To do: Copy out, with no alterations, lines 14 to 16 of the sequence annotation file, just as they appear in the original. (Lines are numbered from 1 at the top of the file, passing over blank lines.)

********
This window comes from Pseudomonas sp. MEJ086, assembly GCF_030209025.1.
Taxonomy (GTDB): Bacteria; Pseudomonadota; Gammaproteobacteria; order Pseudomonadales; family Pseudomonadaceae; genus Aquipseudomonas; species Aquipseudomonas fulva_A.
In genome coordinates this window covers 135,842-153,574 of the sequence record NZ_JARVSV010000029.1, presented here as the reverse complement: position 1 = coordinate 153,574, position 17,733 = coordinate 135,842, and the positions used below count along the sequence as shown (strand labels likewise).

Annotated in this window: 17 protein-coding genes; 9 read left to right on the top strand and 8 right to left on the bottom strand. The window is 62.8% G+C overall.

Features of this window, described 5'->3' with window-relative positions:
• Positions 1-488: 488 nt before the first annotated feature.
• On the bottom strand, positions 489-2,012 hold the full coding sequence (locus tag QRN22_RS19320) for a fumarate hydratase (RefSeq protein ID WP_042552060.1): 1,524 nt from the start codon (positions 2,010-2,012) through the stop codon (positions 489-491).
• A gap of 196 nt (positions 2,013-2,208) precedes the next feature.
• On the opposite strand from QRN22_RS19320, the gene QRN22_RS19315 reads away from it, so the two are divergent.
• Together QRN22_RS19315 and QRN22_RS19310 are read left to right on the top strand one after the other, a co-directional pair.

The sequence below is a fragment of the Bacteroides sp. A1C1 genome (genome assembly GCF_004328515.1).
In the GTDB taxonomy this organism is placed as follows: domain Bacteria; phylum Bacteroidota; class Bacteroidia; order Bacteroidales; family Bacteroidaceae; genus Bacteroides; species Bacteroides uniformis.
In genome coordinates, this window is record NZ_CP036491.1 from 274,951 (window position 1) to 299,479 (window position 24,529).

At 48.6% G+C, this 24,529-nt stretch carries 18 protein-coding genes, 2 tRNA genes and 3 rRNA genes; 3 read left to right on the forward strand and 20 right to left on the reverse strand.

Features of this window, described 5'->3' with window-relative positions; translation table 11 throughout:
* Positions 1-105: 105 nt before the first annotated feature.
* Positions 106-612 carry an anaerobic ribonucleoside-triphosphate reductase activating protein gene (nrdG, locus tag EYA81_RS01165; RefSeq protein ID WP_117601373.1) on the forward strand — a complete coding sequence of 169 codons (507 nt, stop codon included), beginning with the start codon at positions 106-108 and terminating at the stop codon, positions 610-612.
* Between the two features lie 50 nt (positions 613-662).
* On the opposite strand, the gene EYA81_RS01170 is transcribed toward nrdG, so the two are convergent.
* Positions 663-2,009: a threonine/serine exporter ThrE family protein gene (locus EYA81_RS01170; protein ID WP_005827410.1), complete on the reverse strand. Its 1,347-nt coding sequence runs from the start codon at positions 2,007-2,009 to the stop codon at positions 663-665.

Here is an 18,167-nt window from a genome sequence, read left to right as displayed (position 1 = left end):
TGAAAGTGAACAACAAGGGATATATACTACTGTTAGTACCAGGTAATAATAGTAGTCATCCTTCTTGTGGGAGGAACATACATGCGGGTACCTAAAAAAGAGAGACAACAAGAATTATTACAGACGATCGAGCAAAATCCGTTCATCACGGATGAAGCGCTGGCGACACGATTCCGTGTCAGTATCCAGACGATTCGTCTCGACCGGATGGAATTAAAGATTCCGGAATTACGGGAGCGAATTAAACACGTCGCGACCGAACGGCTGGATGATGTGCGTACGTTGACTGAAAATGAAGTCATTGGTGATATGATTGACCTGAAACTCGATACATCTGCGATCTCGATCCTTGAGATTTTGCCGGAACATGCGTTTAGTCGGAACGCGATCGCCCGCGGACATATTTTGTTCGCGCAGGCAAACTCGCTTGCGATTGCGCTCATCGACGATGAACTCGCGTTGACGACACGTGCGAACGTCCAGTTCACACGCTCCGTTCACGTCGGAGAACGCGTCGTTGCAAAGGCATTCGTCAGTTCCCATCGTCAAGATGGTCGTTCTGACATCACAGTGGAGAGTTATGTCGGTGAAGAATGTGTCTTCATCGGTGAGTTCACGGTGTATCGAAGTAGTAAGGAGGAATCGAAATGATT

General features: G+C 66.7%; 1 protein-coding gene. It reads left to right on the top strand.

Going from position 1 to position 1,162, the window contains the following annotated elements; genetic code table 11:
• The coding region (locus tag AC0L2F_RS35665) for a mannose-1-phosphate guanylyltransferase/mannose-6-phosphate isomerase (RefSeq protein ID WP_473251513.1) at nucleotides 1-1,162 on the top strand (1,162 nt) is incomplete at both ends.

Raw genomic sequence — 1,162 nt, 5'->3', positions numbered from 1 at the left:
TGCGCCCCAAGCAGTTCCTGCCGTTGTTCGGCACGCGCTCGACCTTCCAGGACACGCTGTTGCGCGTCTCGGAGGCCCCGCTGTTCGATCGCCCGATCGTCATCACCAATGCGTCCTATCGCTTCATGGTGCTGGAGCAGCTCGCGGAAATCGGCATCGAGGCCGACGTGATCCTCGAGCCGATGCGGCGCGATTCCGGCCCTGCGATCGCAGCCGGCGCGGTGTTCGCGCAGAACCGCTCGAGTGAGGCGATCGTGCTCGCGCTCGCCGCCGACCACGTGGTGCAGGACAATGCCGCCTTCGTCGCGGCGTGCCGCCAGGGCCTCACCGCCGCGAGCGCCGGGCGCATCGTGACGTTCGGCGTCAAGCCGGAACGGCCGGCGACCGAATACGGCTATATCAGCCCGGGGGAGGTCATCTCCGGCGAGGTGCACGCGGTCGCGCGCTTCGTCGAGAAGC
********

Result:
At 48.6% G+C, this 24,529-nt stretch carries 18 protein-coding genes, 2 tRNA genes and 3 rRNA genes; 3 read left to right on the forward strand and 20 right to left on the reverse strand.

Features of this window, described 5'->3' with window-relative positions; translation table 11 throughout:
* Positions 1-105: 105 nt before the first annotated feature.